Fiesta Village provides fun-seeking families with a multifaceted recreational destination. Unlike 100-yard dashes, the winding Fiesta Raceway gives lead-footed youngsters the chance to put their metallic extremities to good use, and a pair of mini-golf courses provides an all-you-can-putt birdie buffet. Head for the roller rink for a leisurely leg cruise, or hit the ride park for attractions such as the tilt-a-whirl, Bogey's Bounce House, and Slugger's Super Slide, which shows kids that gravity does more than just keep us from bumping into clouds. A 2,400-square-foot laser tag arena allows children to wield future weapons with mock-deadly cunning. Fiesta Village offers a concentrated dose of entertainment that surpasses the diluted offerings of much bigger recreational municipalities, such as Funky Towns and Paradise Cities.
At Boomers!, thrill-seeking families and fun-enabling friends can attack a variety of appealing attractions, including mini golf, batting cages, bumper boats, and the button-mashing joys housed inside the exhilarating game room. The Vista location entertains families of sharpshooters with a blacklight-illuminated laser-tag arena before little ones climb and crawl through the Kidopolis play area. The El Cajon and San Diego locations let rivals celebrate the spirit of competition as they fly past each other in speedy go-karts or have a snail-paced Ferris wheel race at the kid's county fair. Unlimited pass holders at the El Cajon location can also scale the 32-foot-tall climbing wall, which, like America, enables citizens to climb to the top via myriad routes.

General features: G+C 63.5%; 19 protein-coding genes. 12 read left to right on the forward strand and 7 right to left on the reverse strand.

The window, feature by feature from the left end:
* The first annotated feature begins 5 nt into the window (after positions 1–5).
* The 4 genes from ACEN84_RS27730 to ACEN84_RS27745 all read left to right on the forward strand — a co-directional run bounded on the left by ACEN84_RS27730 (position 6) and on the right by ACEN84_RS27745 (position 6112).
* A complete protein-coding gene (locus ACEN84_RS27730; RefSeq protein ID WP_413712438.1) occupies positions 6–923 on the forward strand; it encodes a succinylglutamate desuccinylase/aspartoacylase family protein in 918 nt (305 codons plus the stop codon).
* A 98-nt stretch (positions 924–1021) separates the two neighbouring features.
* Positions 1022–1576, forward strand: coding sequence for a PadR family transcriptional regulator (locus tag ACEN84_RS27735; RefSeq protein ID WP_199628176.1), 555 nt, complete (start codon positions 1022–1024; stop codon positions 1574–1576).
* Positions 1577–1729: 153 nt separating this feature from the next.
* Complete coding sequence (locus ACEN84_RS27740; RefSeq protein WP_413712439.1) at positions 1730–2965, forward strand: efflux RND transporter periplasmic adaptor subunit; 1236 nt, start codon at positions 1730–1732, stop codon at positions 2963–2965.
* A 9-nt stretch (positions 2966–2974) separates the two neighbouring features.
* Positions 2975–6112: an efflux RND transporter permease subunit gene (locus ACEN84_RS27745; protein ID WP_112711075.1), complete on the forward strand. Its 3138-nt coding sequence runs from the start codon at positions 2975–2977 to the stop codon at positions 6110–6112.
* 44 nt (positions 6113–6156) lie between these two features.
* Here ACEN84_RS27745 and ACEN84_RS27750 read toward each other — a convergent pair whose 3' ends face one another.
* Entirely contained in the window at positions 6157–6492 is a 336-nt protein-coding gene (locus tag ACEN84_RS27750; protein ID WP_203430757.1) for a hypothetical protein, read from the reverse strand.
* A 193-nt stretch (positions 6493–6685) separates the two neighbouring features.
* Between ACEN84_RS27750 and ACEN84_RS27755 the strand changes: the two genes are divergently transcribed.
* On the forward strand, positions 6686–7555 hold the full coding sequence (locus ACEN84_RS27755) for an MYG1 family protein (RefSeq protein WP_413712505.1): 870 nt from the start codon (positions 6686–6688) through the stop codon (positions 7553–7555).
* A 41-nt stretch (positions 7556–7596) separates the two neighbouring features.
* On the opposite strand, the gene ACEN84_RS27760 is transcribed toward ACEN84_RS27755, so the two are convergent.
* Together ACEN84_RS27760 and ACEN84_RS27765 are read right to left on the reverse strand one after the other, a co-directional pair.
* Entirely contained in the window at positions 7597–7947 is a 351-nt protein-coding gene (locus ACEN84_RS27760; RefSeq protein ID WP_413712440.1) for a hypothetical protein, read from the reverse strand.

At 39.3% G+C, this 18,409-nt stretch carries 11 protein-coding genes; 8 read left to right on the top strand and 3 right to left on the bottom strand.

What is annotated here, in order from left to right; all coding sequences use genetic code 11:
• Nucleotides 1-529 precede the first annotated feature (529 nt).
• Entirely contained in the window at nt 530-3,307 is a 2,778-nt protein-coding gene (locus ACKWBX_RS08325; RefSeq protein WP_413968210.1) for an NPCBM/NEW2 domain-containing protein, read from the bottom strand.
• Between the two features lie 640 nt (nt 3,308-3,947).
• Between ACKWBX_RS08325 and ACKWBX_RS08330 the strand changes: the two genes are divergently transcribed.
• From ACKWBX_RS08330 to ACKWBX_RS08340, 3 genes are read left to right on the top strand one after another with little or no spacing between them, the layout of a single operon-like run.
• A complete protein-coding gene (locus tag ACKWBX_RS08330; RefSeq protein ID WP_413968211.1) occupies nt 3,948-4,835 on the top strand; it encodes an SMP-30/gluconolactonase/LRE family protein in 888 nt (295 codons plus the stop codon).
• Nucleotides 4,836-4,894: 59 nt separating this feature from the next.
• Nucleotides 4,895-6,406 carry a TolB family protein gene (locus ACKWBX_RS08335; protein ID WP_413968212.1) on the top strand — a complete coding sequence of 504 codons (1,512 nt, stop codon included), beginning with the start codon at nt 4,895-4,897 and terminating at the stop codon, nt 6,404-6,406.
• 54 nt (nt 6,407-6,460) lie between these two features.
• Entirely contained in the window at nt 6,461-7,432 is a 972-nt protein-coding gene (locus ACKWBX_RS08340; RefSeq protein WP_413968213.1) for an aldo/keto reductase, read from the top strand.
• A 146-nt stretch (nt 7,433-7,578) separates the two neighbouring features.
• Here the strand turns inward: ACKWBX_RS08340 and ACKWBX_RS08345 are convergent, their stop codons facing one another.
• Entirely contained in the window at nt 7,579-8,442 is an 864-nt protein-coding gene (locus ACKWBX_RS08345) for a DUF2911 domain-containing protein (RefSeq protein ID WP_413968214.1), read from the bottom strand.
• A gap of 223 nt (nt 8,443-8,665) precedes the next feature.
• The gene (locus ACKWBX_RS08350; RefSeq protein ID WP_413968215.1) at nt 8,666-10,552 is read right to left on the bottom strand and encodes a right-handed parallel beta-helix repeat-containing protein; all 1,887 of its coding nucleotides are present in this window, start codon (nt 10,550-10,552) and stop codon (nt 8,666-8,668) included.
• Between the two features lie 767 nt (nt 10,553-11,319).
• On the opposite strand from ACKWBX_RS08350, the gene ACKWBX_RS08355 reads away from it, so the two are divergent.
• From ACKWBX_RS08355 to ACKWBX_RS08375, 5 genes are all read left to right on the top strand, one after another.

From the colorful rides to an on-site candy store, Lollipop Park lets visitors of all ages escape into a whimsical wonderland. Go-karts let drivers hone their turns on a winding track, while a carousel taps into the imagination of kids and adults, perfectly encapsulating both the gallop of horse and the aimlessness of one's 20s. Other family-friendly activities include a mini-golf course, a hall of fun mirrors, and train rides along the sparkling waters of Lake Arrowhead.
When golf architect Cary Bickler designed Shandin Hills Golf Club in 1985, he wasn't about to make it easy for golfers to just waltz onto his greens. Instead, he surrounded almost every green with moats of sand to guard the precious bent and poa annua grass. When not building wooden planks to lay across the bunkers, players at Shandin Hills face several obstacles along the 18-hole course, including a large pond on 15 that splits the tee box and the bermuda-grass fairway.
Course at a Glance: * 18-hole, par 72 course * Total length of 6,517 yards from the back tees * Course rating of 70.6 from the back tees * Course slope of 127 from the back tees * Three sets of tees per hole * Scorecard
El Rancho Verde Golf Club has spent half a century basking in the majesty of the surrounding snow-capped mountains, testing golfers on a challenging course without disrupting their inner peace. The par 72 course boasts holes to make both advanced stick-swivelers and novice wedge-wielders feel at home. From the longest tees, balls can race down 6,844 yards of fairway, along pools that reflect the towering peaks and lush greenery where native owls wait eagerly to adopt lost golf balls and hatch them as their own.
Fountains whisper to themselves amid low emerald hillocks. Groups of golfers confer over tees at the ninth hole, where the fairway drops off to the left, into the cool mirror of a small lake. Architect Ted Robinson, who has designed more than 170 courses, draws heavily on the many uses of water in his creations. With mountains spearing the horizon in the distance, golfers cut beneath swaying palm trees. The scents of grilling burgers drift down from the clubhouse, and during Sunday-morning brunches, champagne glasses clink occasionally like a shy xylophonist.